(David) Sam(uel) Peckinpah 1925–
American director, screenwriter, and actor.
Peckinpah is regarded by some as the most innovative director of Westerns since John Ford. His films are noted for seemingly gratuitous bloodshed, often filmed in slow motion. This is balanced by Peckinpah's strong personal vision: his work is often concerned with the plight of the loner and the instinct for survival. His best films are honest, lyrical evocations of the Western myth at odds with the aging of the hero and the progress of technology.
Peckinpah first gained prominence in the fifties as a television writer and director. Among other series, he worked on Gunsmoke, The Rifleman, and The Westerner. His first films, The Deadly Companions and Ride the High Country (also known as Guns in the Afternoon), were released in 1961 and created excitement in the film industry because of their strong moralizing and beautiful cinematography. These films helped Peckinpah gain the director's position for Major Dundee, which was substantially cut and re-edited by the producers.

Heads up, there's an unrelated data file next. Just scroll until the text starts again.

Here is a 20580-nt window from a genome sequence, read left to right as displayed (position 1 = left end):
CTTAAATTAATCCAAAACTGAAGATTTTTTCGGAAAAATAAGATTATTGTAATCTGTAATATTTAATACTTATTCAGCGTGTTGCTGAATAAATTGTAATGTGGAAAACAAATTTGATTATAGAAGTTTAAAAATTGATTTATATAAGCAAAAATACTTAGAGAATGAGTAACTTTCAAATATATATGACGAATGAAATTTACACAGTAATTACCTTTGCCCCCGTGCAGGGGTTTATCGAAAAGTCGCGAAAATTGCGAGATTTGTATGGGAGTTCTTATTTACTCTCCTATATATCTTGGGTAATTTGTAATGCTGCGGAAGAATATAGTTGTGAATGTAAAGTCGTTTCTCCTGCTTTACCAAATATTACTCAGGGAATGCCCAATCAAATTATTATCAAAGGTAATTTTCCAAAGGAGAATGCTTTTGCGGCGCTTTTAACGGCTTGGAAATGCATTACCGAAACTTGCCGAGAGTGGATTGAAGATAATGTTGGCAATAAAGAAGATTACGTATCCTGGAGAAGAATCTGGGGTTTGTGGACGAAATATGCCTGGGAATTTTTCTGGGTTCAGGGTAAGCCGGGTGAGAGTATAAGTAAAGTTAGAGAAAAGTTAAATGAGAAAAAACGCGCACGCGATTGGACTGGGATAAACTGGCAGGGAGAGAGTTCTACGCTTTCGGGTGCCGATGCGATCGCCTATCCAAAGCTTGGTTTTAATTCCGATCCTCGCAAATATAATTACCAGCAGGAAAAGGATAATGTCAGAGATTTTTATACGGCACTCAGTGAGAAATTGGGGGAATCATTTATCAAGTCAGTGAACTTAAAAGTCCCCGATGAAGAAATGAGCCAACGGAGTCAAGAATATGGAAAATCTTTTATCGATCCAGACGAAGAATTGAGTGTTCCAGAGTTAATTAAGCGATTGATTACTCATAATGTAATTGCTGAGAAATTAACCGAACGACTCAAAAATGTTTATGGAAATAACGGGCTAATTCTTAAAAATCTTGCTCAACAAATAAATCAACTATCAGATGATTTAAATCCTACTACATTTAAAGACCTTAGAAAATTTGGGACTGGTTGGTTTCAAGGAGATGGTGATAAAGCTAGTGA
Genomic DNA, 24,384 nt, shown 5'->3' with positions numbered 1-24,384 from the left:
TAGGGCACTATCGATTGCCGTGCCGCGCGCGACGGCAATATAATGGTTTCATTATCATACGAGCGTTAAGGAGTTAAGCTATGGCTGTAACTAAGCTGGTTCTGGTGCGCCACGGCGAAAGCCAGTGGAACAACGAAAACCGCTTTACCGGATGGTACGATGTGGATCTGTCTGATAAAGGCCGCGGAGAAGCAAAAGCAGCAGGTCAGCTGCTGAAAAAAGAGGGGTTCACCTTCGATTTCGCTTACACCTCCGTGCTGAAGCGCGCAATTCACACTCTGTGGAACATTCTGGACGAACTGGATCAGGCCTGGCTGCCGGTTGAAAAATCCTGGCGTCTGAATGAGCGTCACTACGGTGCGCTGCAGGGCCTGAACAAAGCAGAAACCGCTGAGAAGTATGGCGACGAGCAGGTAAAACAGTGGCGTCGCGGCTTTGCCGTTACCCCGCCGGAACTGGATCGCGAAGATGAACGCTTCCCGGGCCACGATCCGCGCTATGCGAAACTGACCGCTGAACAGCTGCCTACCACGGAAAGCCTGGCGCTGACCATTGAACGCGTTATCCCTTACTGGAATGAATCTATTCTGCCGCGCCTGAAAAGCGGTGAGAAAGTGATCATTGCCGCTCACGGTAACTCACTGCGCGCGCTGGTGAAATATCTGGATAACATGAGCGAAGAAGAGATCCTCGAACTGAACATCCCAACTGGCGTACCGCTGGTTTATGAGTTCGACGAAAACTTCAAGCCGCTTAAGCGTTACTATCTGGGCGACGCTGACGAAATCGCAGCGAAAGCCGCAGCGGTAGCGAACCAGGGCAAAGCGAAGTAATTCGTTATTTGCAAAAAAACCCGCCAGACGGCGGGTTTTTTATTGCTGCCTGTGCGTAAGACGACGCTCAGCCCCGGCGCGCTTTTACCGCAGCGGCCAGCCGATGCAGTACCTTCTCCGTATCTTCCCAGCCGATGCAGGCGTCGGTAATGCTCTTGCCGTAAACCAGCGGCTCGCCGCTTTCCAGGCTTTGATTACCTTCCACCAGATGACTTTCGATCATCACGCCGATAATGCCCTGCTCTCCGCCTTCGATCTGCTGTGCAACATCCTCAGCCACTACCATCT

Studio interference has played a major part in Peckinpah's career. Ride the High Country was released as a second feature for drive-in fare despite the fine reviews it received. Peckinpah tried to have his name removed from the credits of Major Dundee because of the studio's editing. Norman Jewison replaced him as director of The Cincinnati Kid after a few days of shooting because of disagreements between Peckinpah and the producers. These difficulties have continued in some of Peckinpah's more recent films, most notably Pat Garrett and Billy the Kid. Problems such as these forced Peckinpah to abandon filmmaking in the mid-sixties and to write and direct for television.
Peckinpah returned to films in 1969 with The Wild Bunch . The film has generated a great deal of controversy because of its graphic violence, but many critics believe that the violence expresses a moral viewpoint that audiences have...
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